This afternoon I went to the Botswana Unified Revenue Service (BURS) to pay duty on the iPad I bought in Johannesburg over the weekend. At the counter was an old lady with a smile – I will later learn this smile is a sign of ignorance.

I had gotten into the hall before some guy, but because I didn’t know which counter to go to, he beat me to the counter with Smiler. She was the only one collecting payment. He was paying duty for several cars. Have you ever run into those people who run bottle stores, flea markets, kiosks, or stores in the oriental plaza who come to banks to deposit notes and coins – and this always happens when you’re in a hurry? You have? So, you know it took forever for car dealer to conclude his business …

After what was really an eternity, it was my turn, I step forward and give Smiler the documents I received at the border, and my bank card.

“Don’t you have cash?”

“No.”

She gets up with a grunt, and goes to the Speediest machine several desks away – the gout was killing Smiler. Moments later my phone vibrates, I check, it is a message confirming that the amonunt has been withdrawn from my account – I put the phone back in my pocket. Smiler leaves the machine, walks to a lady at some desk station behind, after what seems an eternity she returns, picks up her phone and makes a call.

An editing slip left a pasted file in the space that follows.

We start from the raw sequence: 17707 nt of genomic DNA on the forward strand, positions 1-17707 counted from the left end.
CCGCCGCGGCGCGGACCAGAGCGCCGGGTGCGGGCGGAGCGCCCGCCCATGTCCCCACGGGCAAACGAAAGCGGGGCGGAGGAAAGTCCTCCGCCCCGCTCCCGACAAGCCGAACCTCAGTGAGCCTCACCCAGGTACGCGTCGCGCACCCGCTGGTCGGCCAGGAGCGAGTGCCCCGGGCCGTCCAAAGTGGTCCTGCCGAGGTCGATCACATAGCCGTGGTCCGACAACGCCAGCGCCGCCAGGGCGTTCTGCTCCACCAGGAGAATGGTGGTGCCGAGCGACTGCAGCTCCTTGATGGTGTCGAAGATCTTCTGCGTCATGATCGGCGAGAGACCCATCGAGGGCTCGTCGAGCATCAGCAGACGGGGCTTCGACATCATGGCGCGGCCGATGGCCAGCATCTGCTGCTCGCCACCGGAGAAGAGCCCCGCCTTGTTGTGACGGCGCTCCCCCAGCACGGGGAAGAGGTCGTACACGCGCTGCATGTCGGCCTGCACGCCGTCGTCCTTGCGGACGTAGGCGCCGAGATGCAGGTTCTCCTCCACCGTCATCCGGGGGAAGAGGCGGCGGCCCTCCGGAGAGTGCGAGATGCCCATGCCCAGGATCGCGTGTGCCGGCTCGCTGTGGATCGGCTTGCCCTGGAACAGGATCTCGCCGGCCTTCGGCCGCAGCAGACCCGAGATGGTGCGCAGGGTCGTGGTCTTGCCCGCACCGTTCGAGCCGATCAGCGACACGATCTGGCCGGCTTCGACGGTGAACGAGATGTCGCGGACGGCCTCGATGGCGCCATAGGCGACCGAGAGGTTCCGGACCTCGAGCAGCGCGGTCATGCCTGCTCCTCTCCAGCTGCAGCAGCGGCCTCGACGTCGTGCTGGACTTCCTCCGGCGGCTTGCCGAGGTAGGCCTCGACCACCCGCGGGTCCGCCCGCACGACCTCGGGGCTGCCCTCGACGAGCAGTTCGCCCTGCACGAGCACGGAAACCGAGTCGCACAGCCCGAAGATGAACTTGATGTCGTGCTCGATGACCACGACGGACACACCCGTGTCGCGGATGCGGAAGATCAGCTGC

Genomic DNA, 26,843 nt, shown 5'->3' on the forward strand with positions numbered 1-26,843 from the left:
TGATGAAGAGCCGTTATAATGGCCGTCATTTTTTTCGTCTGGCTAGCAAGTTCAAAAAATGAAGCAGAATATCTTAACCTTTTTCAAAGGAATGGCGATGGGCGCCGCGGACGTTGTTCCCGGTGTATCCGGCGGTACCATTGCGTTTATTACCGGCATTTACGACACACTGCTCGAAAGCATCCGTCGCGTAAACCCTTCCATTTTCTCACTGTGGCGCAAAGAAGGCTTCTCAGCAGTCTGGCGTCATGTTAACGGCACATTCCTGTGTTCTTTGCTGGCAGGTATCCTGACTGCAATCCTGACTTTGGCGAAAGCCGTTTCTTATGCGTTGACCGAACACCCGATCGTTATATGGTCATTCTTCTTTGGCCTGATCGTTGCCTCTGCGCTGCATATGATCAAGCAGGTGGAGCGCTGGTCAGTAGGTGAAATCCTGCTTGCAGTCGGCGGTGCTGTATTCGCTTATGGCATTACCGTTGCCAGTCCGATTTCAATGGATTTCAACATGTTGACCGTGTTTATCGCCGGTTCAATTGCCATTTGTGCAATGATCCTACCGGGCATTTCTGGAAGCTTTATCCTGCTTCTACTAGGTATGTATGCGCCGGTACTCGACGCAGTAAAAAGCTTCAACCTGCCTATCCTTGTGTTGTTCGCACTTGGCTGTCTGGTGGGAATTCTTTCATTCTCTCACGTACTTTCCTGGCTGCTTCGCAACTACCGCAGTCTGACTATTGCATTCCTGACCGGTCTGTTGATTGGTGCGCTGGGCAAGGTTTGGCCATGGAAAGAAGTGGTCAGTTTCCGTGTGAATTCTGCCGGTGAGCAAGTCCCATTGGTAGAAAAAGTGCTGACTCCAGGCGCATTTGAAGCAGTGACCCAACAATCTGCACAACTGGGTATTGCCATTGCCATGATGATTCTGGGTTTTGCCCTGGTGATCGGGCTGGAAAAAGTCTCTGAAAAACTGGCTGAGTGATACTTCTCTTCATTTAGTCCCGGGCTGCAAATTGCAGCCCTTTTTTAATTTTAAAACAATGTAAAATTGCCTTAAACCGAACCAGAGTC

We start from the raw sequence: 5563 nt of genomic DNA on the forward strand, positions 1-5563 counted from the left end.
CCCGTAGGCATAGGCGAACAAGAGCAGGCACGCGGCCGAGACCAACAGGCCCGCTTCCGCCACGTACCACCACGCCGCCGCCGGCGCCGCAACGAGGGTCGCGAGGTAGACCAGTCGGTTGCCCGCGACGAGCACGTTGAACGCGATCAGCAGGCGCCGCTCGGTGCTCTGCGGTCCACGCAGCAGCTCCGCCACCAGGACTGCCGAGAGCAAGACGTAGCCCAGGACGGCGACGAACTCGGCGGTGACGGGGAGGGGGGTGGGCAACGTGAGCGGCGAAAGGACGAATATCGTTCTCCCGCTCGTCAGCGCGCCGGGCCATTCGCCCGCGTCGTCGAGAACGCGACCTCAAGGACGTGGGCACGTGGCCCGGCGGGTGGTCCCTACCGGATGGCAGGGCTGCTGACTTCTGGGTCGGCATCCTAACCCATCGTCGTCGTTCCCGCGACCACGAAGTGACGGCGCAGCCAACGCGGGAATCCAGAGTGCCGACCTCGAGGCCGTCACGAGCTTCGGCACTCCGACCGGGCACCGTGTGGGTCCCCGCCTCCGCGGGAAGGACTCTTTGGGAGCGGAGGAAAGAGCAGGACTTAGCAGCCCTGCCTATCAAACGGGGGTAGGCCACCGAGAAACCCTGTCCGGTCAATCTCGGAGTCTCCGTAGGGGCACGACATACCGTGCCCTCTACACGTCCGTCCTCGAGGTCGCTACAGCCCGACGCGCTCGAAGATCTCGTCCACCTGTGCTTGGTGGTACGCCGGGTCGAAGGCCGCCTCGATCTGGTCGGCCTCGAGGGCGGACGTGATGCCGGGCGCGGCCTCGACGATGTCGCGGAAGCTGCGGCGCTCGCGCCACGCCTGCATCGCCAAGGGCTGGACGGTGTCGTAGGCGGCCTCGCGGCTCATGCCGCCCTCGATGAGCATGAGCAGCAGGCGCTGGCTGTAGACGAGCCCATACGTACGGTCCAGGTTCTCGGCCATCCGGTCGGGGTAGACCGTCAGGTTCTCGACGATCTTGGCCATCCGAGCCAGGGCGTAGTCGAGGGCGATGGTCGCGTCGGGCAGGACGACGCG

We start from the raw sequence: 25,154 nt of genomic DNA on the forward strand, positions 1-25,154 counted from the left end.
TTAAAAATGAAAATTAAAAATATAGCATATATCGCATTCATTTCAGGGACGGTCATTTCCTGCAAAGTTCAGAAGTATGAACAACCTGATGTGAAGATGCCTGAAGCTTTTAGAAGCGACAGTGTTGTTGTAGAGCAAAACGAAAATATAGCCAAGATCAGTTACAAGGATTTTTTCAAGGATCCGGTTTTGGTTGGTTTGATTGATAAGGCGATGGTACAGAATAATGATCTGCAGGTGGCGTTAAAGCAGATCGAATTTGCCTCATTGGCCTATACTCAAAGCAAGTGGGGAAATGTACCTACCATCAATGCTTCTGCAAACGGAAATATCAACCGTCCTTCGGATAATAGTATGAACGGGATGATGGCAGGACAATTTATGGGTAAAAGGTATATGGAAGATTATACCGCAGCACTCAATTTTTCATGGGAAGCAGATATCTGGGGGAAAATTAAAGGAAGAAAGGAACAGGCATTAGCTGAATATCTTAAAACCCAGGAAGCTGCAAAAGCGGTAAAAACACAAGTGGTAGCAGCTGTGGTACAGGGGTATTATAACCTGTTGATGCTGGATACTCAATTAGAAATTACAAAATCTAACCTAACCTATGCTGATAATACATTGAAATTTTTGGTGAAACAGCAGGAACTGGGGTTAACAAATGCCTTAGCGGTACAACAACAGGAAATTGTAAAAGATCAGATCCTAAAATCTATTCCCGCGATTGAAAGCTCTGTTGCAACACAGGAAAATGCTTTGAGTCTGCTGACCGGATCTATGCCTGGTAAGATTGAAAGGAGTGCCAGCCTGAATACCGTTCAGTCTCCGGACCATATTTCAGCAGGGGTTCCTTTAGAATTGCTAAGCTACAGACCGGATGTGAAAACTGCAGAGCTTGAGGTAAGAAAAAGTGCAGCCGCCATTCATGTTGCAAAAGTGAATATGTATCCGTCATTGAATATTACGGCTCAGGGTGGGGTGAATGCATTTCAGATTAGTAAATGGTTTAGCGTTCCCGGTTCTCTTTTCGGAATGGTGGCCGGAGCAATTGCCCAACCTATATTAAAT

While she on the phone, I felt a message come into my phone. I know better than to answer a call in a hall full of noisy people – so I ignore the vibration. About five minutes later Smiler tells me the amount didn’t go through. Very certain it did, I remove my phone from my pocket to show her the message, and I see the second message that came in – the amount has been reversed.

“Sorry rra, I pressed the wrong button.” She admits then she does not know how to use the Speedpost machine – with a smile.

Copyright © Fani-Kayode Omoregie 2014